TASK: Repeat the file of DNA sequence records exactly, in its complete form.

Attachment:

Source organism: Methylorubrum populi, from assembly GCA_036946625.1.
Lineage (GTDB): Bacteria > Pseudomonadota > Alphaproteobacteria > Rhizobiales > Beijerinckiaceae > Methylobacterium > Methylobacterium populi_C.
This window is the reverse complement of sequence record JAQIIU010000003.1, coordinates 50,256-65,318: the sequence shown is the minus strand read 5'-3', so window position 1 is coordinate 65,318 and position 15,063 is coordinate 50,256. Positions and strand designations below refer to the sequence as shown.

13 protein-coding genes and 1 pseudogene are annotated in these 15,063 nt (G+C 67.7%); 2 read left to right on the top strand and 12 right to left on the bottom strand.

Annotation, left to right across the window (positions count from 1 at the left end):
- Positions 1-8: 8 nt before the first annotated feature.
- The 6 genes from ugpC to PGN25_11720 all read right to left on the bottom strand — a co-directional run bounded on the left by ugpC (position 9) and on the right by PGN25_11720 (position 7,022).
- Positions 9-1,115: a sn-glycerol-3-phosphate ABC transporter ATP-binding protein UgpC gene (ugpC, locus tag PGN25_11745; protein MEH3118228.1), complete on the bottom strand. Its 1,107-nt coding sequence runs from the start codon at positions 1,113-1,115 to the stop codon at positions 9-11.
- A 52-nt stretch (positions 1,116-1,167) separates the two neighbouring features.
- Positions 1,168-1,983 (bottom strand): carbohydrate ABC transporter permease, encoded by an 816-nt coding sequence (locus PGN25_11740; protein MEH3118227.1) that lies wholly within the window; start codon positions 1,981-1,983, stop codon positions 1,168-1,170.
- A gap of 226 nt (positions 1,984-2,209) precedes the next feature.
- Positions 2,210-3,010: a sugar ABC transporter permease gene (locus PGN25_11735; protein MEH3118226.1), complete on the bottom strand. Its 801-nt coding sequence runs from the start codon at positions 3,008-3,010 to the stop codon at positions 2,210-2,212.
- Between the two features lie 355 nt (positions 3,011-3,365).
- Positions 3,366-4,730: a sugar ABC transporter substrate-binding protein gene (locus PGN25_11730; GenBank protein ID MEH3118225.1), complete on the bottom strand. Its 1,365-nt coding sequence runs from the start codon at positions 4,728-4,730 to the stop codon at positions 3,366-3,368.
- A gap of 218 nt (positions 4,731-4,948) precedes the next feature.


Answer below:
Source organism: Methylorubrum populi, from assembly GCA_036946625.1.
Lineage (GTDB): Bacteria > Pseudomonadota > Alphaproteobacteria > Rhizobiales > Beijerinckiaceae > Methylobacterium > Methylobacterium populi_C.
This window is the reverse complement of sequence record JAQIIU010000003.1, coordinates 50,256-65,318: the sequence shown is the minus strand read 5'-3', so window position 1 is coordinate 65,318 and position 15,063 is coordinate 50,256. Positions and strand designations below refer to the sequence as shown.

13 protein-coding genes and 1 pseudogene are annotated in these 15,063 nt (G+C 67.7%); 2 read left to right on the top strand and 12 right to left on the bottom strand.

Annotation, left to right across the window (positions count from 1 at the left end):
- Positions 1-8: 8 nt before the first annotated feature.
- The 6 genes from ugpC to PGN25_11720 all read right to left on the bottom strand — a co-directional run bounded on the left by ugpC (position 9) and on the right by PGN25_11720 (position 7,022).
- Positions 9-1,115: a sn-glycerol-3-phosphate ABC transporter ATP-binding protein UgpC gene (ugpC, locus tag PGN25_11745; protein MEH3118228.1), complete on the bottom strand. Its 1,107-nt coding sequence runs from the start codon at positions 1,113-1,115 to the stop codon at positions 9-11.
- A 52-nt stretch (positions 1,116-1,167) separates the two neighbouring features.
- Positions 1,168-1,983 (bottom strand): carbohydrate ABC transporter permease, encoded by an 816-nt coding sequence (locus PGN25_11740; protein MEH3118227.1) that lies wholly within the window; start codon positions 1,981-1,983, stop codon positions 1,168-1,170.
- A gap of 226 nt (positions 1,984-2,209) precedes the next feature.
- Positions 2,210-3,010: a sugar ABC transporter permease gene (locus PGN25_11735; protein MEH3118226.1), complete on the bottom strand. Its 801-nt coding sequence runs from the start codon at positions 3,008-3,010 to the stop codon at positions 2,210-2,212.
- Between the two features lie 355 nt (positions 3,011-3,365).
- Positions 3,366-4,730: a sugar ABC transporter substrate-binding protein gene (locus PGN25_11730; GenBank protein ID MEH3118225.1), complete on the bottom strand. Its 1,365-nt coding sequence runs from the start codon at positions 4,728-4,730 to the stop codon at positions 3,366-3,368.
- A gap of 218 nt (positions 4,731-4,948) precedes the next feature.